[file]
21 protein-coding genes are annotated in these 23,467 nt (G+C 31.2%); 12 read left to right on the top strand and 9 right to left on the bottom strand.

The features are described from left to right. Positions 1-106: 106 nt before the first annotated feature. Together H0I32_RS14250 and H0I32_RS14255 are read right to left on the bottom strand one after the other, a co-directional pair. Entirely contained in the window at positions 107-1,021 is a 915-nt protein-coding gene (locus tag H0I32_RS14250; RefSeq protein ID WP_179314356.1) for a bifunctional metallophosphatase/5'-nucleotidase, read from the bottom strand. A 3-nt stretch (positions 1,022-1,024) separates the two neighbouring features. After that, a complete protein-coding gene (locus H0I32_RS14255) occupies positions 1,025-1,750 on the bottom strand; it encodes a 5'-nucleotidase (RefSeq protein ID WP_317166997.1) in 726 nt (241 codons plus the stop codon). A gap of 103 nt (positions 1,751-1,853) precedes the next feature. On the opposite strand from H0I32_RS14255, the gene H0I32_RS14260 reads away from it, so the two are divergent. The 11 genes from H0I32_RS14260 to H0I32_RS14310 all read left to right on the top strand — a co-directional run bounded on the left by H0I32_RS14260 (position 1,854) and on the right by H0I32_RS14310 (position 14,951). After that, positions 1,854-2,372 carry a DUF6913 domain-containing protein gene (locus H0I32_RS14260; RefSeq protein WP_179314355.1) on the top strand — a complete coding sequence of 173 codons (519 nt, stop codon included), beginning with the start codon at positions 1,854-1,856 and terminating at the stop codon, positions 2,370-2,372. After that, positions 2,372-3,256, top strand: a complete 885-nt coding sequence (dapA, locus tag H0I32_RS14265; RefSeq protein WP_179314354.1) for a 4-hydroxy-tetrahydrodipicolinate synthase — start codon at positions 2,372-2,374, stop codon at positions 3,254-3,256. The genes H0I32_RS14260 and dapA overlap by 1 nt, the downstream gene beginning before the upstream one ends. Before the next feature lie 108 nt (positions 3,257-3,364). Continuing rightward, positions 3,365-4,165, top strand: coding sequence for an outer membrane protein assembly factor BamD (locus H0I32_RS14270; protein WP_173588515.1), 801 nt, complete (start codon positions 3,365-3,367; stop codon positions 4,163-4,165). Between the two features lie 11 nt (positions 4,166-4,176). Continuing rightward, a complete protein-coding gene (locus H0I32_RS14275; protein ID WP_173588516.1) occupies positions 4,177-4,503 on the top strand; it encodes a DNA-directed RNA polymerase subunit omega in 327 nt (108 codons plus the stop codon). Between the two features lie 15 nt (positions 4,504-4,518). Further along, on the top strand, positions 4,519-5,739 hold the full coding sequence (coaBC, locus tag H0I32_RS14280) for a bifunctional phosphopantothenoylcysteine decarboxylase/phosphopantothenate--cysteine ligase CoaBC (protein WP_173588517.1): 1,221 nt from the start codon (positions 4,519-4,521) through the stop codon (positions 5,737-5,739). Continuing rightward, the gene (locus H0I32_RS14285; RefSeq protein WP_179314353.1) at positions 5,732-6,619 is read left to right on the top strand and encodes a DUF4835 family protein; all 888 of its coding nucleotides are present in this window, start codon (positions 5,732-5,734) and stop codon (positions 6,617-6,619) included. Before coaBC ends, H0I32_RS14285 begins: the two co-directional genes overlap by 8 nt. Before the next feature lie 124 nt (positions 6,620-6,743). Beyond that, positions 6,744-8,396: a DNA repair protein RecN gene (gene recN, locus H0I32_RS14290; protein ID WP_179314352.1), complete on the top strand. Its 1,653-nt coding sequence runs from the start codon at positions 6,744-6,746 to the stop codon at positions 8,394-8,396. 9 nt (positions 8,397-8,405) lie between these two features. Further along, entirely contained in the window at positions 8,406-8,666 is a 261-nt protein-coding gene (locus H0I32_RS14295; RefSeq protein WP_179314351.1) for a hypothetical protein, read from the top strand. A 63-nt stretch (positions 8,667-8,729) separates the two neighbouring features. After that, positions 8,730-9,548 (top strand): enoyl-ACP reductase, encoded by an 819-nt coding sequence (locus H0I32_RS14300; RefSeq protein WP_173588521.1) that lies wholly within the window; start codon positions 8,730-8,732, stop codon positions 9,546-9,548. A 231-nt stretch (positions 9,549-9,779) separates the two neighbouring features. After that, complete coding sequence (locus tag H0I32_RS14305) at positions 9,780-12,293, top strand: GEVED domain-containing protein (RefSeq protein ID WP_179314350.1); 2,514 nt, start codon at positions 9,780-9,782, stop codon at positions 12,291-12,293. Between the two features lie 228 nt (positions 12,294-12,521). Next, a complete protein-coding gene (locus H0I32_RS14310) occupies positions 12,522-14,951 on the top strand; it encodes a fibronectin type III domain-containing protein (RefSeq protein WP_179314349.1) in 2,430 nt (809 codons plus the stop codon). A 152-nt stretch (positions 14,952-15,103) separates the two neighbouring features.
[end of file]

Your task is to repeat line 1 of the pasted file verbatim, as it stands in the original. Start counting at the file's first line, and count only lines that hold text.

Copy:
21 protein-coding genes are annotated in these 23,467 nt (G+C 31.2%); 12 read left to right on the top strand and 9 right to left on the bottom strand.